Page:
Identities in Transition in a Post-Colonial Context. How HIV/Aids Can Open a Different Way for Sub-Saharan African Women Living in France ?

Wednesday, July 16, 2014: 4:33 PM
Room: 302
Oral Presentation
Marjorie GERBIER-AUBLANC , Ceped, Paris Descartes University, France, Vanves, France
In social sciences, it is now trite to say that HIV/Aids reveals relations of power. But what could it mean to argue that the epidemic is the incubator of new social interplays in a post-colonial context ? The way Sub-Saharan African women living in France have become key players to fight HIV, within communitarian associations (prevention and support groups), is an illustrative example of such a question. A socio-ethnographic fieldwork led by direct observations and interviews, from October 2011 to July 2013, invites me to explore this issue through the prism of Intersectionality and Care Theories. Care is understood here as an ethics of Subalterns and a singular political process, following the reflections of J.Tronto (1993).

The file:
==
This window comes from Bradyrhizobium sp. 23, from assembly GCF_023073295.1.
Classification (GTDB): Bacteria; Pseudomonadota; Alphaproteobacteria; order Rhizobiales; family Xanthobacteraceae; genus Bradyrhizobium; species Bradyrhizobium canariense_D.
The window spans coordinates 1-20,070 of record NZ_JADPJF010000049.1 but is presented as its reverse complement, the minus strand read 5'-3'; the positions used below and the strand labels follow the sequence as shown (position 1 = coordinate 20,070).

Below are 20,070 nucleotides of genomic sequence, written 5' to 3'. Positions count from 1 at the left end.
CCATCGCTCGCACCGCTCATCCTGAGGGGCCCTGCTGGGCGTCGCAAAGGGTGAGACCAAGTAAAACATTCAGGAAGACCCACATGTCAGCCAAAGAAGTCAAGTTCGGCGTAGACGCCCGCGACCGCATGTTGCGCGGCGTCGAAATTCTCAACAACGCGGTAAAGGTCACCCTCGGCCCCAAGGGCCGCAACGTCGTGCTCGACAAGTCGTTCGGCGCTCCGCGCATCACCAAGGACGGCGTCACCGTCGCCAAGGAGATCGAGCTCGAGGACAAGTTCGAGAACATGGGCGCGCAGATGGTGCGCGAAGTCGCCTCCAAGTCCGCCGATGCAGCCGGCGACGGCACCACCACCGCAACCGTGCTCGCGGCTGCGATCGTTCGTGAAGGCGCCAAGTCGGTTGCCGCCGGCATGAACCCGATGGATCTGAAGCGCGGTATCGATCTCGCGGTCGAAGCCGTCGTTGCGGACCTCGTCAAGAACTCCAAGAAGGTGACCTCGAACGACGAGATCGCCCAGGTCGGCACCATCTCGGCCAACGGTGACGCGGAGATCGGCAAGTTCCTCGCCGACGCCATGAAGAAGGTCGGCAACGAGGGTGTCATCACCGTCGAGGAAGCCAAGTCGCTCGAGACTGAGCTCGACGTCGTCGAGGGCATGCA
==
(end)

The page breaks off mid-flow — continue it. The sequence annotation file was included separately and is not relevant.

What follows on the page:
The subaltern position of those women - as women, migrants, from a post-colonial minority and sometimes HIV-positive - led them to develop an expertise of complexity and a model of intervention drawn on an ethics of Care. Their participation to fight HIV in France represents an unprecedented way to position themselves and reverse the multifaceted  relations of power they are the object. Thus, this paper will explore how they socially and politically use the traditional categories assigned by the dominant society to transform their subaltern position in this post-colonial context. A special focus will be given to the way they review their subaltern status toward white French women, within a racialized gendered labour market and an excluding access to citizenship. As an example of grounded theory approach, this field research proposes a theoretical opening that let us thinking about the transition of subaltern identities in light of the intertwining of multifaceted inequalities in a post-colonial epidemic context.